Field Values Dates


Central Program Setup

The next step is to setup an Operational Program to manage the central registration system. This Program will not take credit for the attribution or registration; it is just a place where the Lead can sign up. It is a central place for you to manage the recurring webinar or event.The Lead will then be passed to the correct Program Status based on the date in the field we created.There are two approaches:


  • Change Program Status for the target Program.
  • Request Campaign – request the target’s registration campaign flow.


Both systems work just fine and require the same amount of work to update for new events. I will show you both systems.


Option 1: Change Program StatusIn this system, we are listening for the Form Fill Out on the main page. We must also make sure the Event Date Code IS NOT EMPTY, or our plans will fail.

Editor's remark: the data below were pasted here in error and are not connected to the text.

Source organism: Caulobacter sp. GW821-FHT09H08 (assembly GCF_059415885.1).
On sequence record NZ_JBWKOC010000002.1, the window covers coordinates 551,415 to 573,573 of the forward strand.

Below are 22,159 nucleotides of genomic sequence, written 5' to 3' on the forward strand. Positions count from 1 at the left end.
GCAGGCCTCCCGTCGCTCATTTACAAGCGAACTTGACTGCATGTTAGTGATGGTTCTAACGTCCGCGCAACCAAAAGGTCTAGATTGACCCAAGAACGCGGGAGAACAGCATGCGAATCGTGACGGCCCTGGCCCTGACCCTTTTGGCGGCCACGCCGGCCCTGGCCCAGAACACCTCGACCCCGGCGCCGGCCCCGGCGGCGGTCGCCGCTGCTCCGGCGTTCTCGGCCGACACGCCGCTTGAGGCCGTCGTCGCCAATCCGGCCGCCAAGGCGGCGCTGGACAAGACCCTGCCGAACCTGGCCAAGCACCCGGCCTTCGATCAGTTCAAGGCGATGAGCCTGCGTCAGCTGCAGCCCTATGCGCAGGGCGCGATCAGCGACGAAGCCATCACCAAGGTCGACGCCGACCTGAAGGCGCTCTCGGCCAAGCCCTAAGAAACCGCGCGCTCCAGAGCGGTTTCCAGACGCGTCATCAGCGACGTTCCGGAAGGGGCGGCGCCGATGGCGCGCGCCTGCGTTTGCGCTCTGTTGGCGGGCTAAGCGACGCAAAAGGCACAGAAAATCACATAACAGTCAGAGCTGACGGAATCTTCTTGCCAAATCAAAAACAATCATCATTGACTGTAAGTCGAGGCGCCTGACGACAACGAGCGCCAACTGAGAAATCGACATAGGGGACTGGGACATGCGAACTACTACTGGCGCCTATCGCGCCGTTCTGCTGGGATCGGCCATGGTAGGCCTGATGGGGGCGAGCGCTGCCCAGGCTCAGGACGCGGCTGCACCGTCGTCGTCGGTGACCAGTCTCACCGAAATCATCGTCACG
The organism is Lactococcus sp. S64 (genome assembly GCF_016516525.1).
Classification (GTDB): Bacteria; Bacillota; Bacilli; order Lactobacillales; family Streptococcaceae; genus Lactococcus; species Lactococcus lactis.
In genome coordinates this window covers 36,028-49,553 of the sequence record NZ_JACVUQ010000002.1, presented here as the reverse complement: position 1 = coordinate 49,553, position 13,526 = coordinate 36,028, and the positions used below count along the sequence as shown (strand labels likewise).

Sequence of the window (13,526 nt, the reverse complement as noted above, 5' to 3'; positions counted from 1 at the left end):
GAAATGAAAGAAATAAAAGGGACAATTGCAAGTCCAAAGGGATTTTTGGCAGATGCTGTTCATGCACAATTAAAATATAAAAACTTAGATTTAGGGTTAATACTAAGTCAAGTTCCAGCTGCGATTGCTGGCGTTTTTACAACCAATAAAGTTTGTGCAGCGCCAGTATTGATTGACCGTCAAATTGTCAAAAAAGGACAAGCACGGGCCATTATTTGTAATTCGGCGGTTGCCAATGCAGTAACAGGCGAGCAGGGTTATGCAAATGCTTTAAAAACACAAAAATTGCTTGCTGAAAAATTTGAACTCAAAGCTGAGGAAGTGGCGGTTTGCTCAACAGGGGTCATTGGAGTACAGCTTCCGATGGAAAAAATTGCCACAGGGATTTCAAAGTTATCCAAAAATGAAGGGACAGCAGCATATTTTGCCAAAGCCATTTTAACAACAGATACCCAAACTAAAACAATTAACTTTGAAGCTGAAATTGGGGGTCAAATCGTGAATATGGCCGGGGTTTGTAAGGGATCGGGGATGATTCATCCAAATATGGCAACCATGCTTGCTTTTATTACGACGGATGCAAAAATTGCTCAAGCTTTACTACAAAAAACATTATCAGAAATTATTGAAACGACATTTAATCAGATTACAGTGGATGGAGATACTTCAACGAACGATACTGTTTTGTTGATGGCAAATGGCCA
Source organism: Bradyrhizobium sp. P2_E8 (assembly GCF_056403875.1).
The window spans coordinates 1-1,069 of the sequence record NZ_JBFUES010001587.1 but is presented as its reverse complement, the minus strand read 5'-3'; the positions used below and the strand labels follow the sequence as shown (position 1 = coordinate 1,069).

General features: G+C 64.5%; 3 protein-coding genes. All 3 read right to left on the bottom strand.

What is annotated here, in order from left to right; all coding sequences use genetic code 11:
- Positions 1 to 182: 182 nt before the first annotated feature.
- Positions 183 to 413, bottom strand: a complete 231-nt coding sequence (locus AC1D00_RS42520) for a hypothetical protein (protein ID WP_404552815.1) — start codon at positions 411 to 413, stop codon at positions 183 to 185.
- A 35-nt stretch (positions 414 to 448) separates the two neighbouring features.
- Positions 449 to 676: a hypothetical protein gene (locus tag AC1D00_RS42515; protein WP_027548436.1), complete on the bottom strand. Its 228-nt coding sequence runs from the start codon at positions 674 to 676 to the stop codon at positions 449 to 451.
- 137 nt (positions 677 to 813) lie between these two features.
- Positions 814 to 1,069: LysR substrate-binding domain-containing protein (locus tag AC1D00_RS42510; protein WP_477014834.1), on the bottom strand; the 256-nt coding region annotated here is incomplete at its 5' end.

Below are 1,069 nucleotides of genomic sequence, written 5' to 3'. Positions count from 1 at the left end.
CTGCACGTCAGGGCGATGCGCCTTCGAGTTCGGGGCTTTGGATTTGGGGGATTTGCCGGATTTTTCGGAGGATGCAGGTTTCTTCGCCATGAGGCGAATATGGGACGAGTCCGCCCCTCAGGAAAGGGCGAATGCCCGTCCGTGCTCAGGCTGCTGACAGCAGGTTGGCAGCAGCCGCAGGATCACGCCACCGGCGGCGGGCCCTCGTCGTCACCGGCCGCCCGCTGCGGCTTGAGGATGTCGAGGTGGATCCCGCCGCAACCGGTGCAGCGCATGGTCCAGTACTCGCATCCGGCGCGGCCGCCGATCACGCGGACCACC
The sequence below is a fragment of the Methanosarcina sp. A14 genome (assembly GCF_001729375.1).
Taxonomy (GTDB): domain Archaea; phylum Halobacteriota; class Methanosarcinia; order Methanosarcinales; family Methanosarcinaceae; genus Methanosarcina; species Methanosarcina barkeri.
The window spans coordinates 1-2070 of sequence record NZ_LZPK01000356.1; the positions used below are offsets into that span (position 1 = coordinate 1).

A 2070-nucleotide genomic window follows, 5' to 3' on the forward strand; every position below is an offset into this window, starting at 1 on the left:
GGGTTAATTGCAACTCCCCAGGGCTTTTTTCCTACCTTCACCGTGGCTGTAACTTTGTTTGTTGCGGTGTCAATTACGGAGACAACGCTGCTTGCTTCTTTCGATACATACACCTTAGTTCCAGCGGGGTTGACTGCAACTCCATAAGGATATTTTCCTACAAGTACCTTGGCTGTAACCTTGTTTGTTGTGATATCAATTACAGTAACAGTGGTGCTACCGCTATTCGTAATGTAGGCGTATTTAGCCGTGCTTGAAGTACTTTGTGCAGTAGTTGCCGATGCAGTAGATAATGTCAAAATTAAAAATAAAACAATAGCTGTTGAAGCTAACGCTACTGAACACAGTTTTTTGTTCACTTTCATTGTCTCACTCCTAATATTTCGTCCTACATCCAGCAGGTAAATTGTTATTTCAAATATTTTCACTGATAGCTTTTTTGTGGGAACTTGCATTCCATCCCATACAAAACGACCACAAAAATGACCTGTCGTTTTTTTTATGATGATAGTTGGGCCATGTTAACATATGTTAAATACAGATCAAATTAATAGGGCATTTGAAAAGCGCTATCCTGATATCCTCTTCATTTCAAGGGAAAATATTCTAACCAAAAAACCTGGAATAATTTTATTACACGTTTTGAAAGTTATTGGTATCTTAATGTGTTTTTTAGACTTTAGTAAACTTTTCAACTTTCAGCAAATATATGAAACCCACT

Smart List Trigger

The Flow is simple:

  • Change Program Status in the target Program based on the Event Date Code.
  • Wait 10 Minutes (for the emails to go out)
  • Reset the Event Date Code field so that if the lead shows up next time, prefill won’t mess up their next request).


Option 1: Target Webinar Program System

The next step is within each Target Program: the Confirmation Trigger will listen for the Program Status is Changed in this Program to “Registered.” If we want, we can ensure the right Event Date Code is used. This brake isn’t necessary, but it might prevent errors if someone accidentally changed the status.program-status-trigger-webinar